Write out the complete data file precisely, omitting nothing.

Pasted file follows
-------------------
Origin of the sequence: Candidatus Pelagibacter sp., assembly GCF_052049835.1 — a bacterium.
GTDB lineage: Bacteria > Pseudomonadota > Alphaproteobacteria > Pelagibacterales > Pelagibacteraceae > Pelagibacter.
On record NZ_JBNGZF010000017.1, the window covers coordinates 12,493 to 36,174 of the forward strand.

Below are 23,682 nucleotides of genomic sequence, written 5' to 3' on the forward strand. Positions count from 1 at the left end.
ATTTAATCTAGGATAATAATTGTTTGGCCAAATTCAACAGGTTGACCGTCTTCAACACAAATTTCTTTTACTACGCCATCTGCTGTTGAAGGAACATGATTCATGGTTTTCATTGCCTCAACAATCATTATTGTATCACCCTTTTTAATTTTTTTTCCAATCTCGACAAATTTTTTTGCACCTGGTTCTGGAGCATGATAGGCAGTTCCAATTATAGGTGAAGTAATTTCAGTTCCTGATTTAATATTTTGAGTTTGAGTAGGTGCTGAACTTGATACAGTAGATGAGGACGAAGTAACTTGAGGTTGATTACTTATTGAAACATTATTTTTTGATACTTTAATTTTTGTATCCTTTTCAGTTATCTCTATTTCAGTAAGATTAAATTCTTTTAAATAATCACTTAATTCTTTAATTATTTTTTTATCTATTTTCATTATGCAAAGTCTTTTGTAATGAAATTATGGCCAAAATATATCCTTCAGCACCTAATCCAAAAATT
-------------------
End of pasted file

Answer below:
Origin of the sequence: Candidatus Pelagibacter sp., assembly GCF_052049835.1 — a bacterium.
GTDB lineage: Bacteria > Pseudomonadota > Alphaproteobacteria > Pelagibacterales > Pelagibacteraceae > Pelagibacter.
On record NZ_JBNGZF010000017.1, the window covers coordinates 12,493 to 36,174 of the forward strand.

Below are 23,682 nucleotides of genomic sequence, written 5' to 3' on the forward strand. Positions count from 1 at the left end.
ATTTAATCTAGGATAATAATTGTTTGGCCAAATTCAACAGGTTGACCGTCTTCAACACAAATTTCTTTTACTACGCCATCTGCTGTTGAAGGAACATGATTCATGGTTTTCATTGCCTCAACAATCATTATTGTATCACCCTTTTTAATTTTTTTTCCAATCTCGACAAATTTTTTTGCACCTGGTTCTGGAGCATGATAGGCAGTTCCAATTATAGGTGAAGTAATTTCAGTTCCTGATTTAATATTTTGAGTTTGAGTAGGTGCTGAACTTGATACAGTAGATGAGGACGAAGTAACTTGAGGTTGATTACTTATTGAAACATTATTTTTTGATACTTTAATTTTTGTATCCTTTTCAGTTATCTCTATTTCAGTAAGATTAAATTCTTTTAAATAATCACTTAATTCTTTAATTATTTTTTTATCTATTTTCATTATGCAAAGTCTTTTGTAATGAAATTATGGCCAAAATATATCCTTCAGCACCTAATCCAAAAATT